The LA label Stones Throw has held a high watermark in the quality of its musical output in the world of hip-hop, and in its latter years, beyond the fringes of rap, into punk, electronica, outsider music and jazz. It has been consistently referenced into the fabric of posts on this site, since I started.
More than any other label, independent or otherwise, it has stamped its communication and catalogue with its own identity, whether it’s their online site (a good example of how to do a music label website right), email marketing, their artwork or their personal touch (the label’s artwork director and co-founder Jeff Jank once emailed me to tell me about a new Dilla release which doesn’t really happen with most labels).
Most independent labels these days are labours of love, but the new documentary, Our Vinyl Weighs A Ton: This Is Stones Throw Records , on Stones Throw by Jeff Broadway, really makes you feel it.
The film recounts the history of the label, giving context through a prologue about Peanut Butter Wolf, the label’s founder. Wolf has an aspiring musician, a music-mad kid who spent his lunch money on vinyl and with his friend, recorded a radio show-style chart countdown of the albums they collectively owned. The recording ends abruptly, when the budding DJ is forced to end play time to finish a book report for school.
That enthusiasm and thirst for music lead Wolf to form a group with his lifelong friend and rapper Charizma, only for the progressing career of both to end with the untimely passing of Charizma in a random car jacking.
That sadness and leads to a void musically, that is partly filled by the set up of Stones Throw, which Wolf sets up after meeting Madlib and his then group, Lootpack.
The film charts the ups and downs of the label between profiles of its artists, given insight by peers, label admirers and clear enthusiasts including Questlove, Mike D, Common, J Rocc, Talib Kweli, Flying Lotus, Portishead’s Geoff Barrow and Kanye.
The back stories of Madlib, MF Doom and J Dilla and how they came to be on Stones Throw are among the most fascinating. Small details matter: while Madlib was sleeping in the Stones Throw label HQ, MF Doom would be down in the bomb shelter studio recording vocals over tracks Madlib made that day that would eventually become one of the best rap albums of all-time – Madvillain. The only thing they did together was “chocolate mushrooms.”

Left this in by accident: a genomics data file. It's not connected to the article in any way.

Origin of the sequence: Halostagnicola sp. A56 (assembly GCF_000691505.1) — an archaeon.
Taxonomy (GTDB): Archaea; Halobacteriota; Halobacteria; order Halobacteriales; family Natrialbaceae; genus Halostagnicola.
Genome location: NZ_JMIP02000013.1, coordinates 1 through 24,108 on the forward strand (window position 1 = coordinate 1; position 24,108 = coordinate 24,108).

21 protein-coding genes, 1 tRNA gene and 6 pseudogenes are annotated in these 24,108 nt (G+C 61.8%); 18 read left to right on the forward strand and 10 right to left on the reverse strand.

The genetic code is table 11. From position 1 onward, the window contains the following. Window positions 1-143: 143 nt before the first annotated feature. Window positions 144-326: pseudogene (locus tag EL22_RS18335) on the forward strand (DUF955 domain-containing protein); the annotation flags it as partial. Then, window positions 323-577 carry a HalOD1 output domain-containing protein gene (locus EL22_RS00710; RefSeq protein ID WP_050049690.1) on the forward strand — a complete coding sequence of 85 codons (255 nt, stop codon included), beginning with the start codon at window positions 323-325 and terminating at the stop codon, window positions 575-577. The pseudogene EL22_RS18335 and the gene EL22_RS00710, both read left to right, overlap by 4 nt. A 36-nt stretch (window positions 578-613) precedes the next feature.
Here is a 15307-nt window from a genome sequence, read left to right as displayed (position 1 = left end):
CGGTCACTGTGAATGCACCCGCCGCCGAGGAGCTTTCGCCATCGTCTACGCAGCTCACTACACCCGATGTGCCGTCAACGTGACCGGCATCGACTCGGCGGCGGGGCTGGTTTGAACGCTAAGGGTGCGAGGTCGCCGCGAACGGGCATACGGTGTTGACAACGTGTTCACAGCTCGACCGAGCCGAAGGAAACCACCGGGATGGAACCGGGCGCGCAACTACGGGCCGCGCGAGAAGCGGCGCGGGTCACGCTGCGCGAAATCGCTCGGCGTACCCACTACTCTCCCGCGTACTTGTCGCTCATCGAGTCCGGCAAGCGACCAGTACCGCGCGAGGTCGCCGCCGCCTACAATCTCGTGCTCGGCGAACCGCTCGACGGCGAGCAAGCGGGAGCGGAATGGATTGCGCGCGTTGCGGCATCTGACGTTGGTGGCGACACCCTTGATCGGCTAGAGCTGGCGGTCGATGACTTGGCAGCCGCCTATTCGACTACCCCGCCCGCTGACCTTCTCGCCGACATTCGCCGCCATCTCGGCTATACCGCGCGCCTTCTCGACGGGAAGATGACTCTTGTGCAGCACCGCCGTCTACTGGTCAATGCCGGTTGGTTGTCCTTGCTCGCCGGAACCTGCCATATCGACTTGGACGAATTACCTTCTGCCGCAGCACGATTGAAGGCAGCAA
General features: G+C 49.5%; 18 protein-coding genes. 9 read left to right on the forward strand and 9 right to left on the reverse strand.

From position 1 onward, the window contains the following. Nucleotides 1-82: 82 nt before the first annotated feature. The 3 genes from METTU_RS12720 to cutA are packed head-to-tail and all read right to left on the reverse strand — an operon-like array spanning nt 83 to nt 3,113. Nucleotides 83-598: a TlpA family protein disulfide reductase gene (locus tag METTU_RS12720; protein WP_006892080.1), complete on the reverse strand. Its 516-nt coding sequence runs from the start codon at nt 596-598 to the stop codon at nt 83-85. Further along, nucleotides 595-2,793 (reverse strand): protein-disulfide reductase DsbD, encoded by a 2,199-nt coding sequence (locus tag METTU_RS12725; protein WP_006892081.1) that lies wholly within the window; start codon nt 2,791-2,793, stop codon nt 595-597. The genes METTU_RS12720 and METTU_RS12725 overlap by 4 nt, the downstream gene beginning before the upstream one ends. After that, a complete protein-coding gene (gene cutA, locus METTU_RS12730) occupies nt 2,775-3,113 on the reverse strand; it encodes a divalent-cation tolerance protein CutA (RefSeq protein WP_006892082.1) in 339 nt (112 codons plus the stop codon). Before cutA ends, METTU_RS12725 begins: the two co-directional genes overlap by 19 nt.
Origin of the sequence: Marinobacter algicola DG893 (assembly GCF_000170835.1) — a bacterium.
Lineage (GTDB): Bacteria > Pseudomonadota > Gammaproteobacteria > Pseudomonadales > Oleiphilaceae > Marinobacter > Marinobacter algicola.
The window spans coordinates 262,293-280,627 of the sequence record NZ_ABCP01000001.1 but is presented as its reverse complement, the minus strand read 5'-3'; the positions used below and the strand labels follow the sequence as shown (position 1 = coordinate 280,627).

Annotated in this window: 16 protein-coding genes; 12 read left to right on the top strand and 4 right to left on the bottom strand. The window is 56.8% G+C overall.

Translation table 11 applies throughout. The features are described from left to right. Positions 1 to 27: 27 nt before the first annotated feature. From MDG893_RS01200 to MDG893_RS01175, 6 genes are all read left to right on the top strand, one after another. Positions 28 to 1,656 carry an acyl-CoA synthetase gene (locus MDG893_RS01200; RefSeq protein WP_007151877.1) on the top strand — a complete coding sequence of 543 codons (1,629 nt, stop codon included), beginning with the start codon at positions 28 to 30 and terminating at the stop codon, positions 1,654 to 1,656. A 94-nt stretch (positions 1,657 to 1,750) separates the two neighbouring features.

The film really gives a sense of the “quiet power” and mutual respect between producers Madlib and Dilla, who made the Jaylib Champion Sound record together after Dilla was tractor-beamed into the sunny world of LA by the label.
The section on J Dilla, who of course died of a rare blood disease in 2006 remains poignant, particularly the story about him wearing 45 records on his wrist as a boy and the footage of him in the wheelchair at a gig shortly before he died. Music was his life, and he left a elegant parting gift in the stunning soulful sample-heavy beat record Donuts.
After Dilla died, the label went through some turmoil that resulted in some terrible releases: Gary Wilson, Wolf’s alter-ego Folerio, Wolf’s brother’s punk band. It’s understandable that labels will hit bad patches but the film paints this period as sort of an identity crisis, but talking heads like A-Trak are too polite and respectful of the label to say so.
Similarly missing in the film are details of record construction: surface level details are given about now-classic records but little else in terms of creativity and process. But those omissions are forgivable thanks to the film’s positivity, which is warranted and infectious.
In the last five or so years, the label had a renaissance of sorts, while moving away from its core sound of hip-hop, that lead to the release of records from soul-nerd Mayer Hawthorne, the classic-soul of Aloe Blacc and the west coast funk of Dam Funk. Hawthorne and Blacc both moved to major labels in 2011, a move that presumably helped the financial stability of the label at the time.
Wolf talks about the difficulty of running a label who want to remain staunchly independent, resisting being bought out by a major. He defines Stones Throw in opposition to the major label system, which moulds artists for an audience where as Wolf is a curator, a finder of artists who just need a family, an audience.
I did find myself wondering if, with Blacc and Hawthorne, Stones Throw could have made a distribution deal with a larger label to get the music out while retaining creative control. Wolf acknowledges he may not have made the best business decisions. That Aloe Blacc declined to be interviewed for the film maybe tells you how the vision differed in that case.
But Our Vinyl Weighs A Ton isn’t a film about the business acumen of a record label. It’s a film about a shared ethos, a thirst and desire for creativity, for the love of it. It’s a film about a label as a home, a family, as Questlove puts it, who are welcomed into the fold by Wolf, a man “embracing the unembraced.”